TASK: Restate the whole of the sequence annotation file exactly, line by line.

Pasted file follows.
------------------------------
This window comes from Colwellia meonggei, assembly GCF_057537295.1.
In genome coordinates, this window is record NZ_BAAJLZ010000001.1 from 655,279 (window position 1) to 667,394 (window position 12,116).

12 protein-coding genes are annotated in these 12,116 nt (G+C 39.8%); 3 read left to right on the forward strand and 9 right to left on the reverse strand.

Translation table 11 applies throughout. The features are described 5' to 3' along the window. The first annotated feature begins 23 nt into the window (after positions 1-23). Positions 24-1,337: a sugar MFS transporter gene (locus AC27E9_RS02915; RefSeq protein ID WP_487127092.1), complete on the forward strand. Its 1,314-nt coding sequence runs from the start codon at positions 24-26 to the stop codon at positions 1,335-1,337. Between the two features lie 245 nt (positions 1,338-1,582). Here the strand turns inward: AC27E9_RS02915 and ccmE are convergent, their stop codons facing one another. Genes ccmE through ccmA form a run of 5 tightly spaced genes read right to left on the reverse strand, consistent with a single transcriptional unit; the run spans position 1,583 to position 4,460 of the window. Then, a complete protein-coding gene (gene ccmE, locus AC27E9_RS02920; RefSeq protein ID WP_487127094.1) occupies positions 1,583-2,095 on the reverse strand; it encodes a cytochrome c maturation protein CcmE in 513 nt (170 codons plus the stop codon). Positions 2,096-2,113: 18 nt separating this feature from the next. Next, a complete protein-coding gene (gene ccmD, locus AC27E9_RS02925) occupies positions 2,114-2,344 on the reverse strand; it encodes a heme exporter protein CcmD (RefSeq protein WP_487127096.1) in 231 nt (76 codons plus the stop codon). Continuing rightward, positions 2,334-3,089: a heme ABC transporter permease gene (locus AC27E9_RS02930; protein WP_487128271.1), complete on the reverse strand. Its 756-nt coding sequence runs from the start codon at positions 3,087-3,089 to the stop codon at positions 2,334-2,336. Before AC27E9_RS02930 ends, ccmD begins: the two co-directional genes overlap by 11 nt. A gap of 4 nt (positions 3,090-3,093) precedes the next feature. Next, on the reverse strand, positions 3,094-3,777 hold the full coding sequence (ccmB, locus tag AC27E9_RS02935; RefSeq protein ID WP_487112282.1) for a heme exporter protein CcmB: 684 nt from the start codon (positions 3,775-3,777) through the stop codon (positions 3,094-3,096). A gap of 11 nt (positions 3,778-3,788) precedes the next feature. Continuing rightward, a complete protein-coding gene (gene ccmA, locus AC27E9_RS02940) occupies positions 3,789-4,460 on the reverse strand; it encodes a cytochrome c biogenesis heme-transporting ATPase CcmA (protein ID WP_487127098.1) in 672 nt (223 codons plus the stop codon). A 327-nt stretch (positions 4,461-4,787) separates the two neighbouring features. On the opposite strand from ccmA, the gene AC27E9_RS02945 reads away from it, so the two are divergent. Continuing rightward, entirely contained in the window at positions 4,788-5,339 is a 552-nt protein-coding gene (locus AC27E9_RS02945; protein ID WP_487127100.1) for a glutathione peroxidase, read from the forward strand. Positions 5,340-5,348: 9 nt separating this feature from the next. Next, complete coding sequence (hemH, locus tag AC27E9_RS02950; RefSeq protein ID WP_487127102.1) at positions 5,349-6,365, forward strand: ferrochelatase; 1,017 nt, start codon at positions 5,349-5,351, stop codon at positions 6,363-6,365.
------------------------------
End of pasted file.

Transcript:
This window comes from Colwellia meonggei, assembly GCF_057537295.1.
In genome coordinates, this window is record NZ_BAAJLZ010000001.1 from 655,279 (window position 1) to 667,394 (window position 12,116).

12 protein-coding genes are annotated in these 12,116 nt (G+C 39.8%); 3 read left to right on the forward strand and 9 right to left on the reverse strand.

Translation table 11 applies throughout. The features are described 5' to 3' along the window. The first annotated feature begins 23 nt into the window (after positions 1-23). Positions 24-1,337: a sugar MFS transporter gene (locus AC27E9_RS02915; RefSeq protein ID WP_487127092.1), complete on the forward strand. Its 1,314-nt coding sequence runs from the start codon at positions 24-26 to the stop codon at positions 1,335-1,337. Between the two features lie 245 nt (positions 1,338-1,582). Here the strand turns inward: AC27E9_RS02915 and ccmE are convergent, their stop codons facing one another. Genes ccmE through ccmA form a run of 5 tightly spaced genes read right to left on the reverse strand, consistent with a single transcriptional unit; the run spans position 1,583 to position 4,460 of the window. Then, a complete protein-coding gene (gene ccmE, locus AC27E9_RS02920; RefSeq protein ID WP_487127094.1) occupies positions 1,583-2,095 on the reverse strand; it encodes a cytochrome c maturation protein CcmE in 513 nt (170 codons plus the stop codon). Positions 2,096-2,113: 18 nt separating this feature from the next. Next, a complete protein-coding gene (gene ccmD, locus AC27E9_RS02925) occupies positions 2,114-2,344 on the reverse strand; it encodes a heme exporter protein CcmD (RefSeq protein WP_487127096.1) in 231 nt (76 codons plus the stop codon). Continuing rightward, positions 2,334-3,089: a heme ABC transporter permease gene (locus AC27E9_RS02930; protein WP_487128271.1), complete on the reverse strand. Its 756-nt coding sequence runs from the start codon at positions 3,087-3,089 to the stop codon at positions 2,334-2,336. Before AC27E9_RS02930 ends, ccmD begins: the two co-directional genes overlap by 11 nt. A gap of 4 nt (positions 3,090-3,093) precedes the next feature. Next, on the reverse strand, positions 3,094-3,777 hold the full coding sequence (ccmB, locus tag AC27E9_RS02935; RefSeq protein ID WP_487112282.1) for a heme exporter protein CcmB: 684 nt from the start codon (positions 3,775-3,777) through the stop codon (positions 3,094-3,096). A gap of 11 nt (positions 3,778-3,788) precedes the next feature. Continuing rightward, a complete protein-coding gene (gene ccmA, locus AC27E9_RS02940) occupies positions 3,789-4,460 on the reverse strand; it encodes a cytochrome c biogenesis heme-transporting ATPase CcmA (protein ID WP_487127098.1) in 672 nt (223 codons plus the stop codon). A 327-nt stretch (positions 4,461-4,787) separates the two neighbouring features. On the opposite strand from ccmA, the gene AC27E9_RS02945 reads away from it, so the two are divergent. Continuing rightward, entirely contained in the window at positions 4,788-5,339 is a 552-nt protein-coding gene (locus AC27E9_RS02945; protein ID WP_487127100.1) for a glutathione peroxidase, read from the forward strand. Positions 5,340-5,348: 9 nt separating this feature from the next. Next, complete coding sequence (hemH, locus tag AC27E9_RS02950; RefSeq protein ID WP_487127102.1) at positions 5,349-6,365, forward strand: ferrochelatase; 1,017 nt, start codon at positions 5,349-5,351, stop codon at positions 6,363-6,365.